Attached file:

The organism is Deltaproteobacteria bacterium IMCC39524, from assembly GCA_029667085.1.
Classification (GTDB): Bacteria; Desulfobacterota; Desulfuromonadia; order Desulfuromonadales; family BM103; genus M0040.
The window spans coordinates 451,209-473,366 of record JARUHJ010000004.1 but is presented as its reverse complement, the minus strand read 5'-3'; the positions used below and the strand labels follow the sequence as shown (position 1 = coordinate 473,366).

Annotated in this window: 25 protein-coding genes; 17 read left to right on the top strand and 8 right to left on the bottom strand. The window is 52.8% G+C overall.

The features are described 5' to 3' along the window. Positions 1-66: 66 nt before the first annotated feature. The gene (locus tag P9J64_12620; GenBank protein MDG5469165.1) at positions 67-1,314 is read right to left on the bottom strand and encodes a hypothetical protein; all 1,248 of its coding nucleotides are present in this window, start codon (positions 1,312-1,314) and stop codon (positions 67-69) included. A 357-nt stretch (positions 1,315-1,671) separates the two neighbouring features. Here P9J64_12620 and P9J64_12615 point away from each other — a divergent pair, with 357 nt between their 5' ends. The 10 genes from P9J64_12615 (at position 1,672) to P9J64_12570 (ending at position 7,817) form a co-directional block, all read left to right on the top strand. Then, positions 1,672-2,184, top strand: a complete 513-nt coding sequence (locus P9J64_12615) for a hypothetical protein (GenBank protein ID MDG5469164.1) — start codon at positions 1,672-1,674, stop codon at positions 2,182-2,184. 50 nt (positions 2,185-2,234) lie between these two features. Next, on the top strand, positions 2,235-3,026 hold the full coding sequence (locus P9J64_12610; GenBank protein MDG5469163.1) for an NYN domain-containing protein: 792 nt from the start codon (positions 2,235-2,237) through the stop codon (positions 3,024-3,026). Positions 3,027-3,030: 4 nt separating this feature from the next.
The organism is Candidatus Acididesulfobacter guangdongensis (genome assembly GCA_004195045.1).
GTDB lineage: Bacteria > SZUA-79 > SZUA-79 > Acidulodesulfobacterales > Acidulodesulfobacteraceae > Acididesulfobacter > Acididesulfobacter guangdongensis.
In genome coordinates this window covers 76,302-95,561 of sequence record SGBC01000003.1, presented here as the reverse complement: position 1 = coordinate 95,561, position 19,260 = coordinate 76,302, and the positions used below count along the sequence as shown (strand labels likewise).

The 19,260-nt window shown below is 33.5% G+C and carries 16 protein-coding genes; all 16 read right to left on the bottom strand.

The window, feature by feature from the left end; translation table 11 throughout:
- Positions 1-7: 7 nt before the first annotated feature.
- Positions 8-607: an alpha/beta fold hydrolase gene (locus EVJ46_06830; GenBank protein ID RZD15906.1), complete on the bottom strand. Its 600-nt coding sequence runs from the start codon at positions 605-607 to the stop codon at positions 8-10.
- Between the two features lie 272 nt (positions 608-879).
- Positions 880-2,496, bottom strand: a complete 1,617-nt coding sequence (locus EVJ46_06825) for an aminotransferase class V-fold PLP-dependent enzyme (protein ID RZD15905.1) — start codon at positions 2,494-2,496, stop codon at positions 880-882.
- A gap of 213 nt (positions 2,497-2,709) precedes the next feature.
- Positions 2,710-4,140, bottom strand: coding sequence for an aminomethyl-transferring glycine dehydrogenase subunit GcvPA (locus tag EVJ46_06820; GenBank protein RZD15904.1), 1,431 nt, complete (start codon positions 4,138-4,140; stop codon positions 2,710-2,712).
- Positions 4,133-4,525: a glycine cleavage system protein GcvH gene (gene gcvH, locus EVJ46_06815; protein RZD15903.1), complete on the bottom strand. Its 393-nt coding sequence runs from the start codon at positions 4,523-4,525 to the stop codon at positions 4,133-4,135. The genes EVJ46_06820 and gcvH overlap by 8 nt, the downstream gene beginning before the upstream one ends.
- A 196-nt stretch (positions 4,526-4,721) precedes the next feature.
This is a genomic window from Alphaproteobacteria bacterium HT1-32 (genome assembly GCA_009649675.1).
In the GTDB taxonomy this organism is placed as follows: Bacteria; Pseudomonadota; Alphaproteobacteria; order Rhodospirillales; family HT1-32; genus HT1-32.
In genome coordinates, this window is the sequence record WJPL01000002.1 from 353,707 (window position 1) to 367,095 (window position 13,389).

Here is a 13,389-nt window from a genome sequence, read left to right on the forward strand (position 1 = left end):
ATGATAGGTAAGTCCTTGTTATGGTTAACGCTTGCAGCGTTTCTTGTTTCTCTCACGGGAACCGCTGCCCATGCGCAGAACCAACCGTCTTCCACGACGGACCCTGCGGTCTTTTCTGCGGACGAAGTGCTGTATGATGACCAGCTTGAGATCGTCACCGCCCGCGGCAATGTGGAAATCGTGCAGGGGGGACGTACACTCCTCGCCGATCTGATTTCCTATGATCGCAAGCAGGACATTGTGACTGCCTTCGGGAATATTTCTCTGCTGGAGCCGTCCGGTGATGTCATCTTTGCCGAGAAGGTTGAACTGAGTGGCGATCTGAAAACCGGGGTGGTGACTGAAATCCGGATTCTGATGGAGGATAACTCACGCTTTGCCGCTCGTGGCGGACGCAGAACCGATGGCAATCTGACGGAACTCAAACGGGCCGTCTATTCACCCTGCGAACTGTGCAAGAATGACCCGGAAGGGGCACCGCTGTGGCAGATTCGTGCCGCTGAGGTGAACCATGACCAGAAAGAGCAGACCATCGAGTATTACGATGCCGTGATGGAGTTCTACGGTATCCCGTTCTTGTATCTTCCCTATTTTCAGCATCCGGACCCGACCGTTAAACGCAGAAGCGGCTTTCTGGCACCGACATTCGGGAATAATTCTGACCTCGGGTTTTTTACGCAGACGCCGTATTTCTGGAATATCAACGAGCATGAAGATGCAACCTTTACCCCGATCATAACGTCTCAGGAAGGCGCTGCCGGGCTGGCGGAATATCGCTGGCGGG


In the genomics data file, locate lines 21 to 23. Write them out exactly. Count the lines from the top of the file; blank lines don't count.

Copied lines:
In genome coordinates, this window is the sequence record WJPL01000002.1 from 353,707 (window position 1) to 367,095 (window position 13,389).

Here is a 13,389-nt window from a genome sequence, read left to right on the forward strand (position 1 = left end):
ATGATAGGTAAGTCCTTGTTATGGTTAACGCTTGCAGCGTTTCTTGTTTCTCTCACGGGAACCGCTGCCCATGCGCAGAACCAACCGTCTTCCACGACGGACCCTGCGGTCTTTTCTGCGGACGAAGTGCTGTATGATGACCAGCTTGAGATCGTCACCGCCCGCGGCAATGTGGAAATCGTGCAGGGGGGACGTACACTCCTCGCCGATCTGATTTCCTATGATCGCAAGCAGGACATTGTGACTGCCTTCGGGAATATTTCTCTGCTGGAGCCGTCCGGTGATGTCATCTTTGCCGAGAAGGTTGAACTGAGTGGCGATCTGAAAACCGGGGTGGTGACTGAAATCCGGATTCTGATGGAGGATAACTCACGCTTTGCCGCTCGTGGCGGACGCAGAACCGATGGCAATCTGACGGAACTCAAACGGGCCGTCTATTCACCCTGCGAACTGTGCAAGAATGACCCGGAAGGGGCACCGCTGTGGCAGATTCGTGCCGCTGAGGTGAACCATGACCAGAAAGAGCAGACCATCGAGTATTACGATGCCGTGATGGAGTTCTACGGTATCCCGTTCTTGTATCTTCCCTATTTTCAGCATCCGGACCCGACCGTTAAACGCAGAAGCGGCTTTCTGGCACCGACATTCGGGAATAATTCTGACCTCGGGTTTTTTACGCAGACGCCGTATTTCTGGAATATCAACGAGCATGAAGATGCAACCTTTACCCCGATCATAACGTCTCAGGAAGGCGCTGCCGGGCTGGCGGAATATCGCTGGCGGG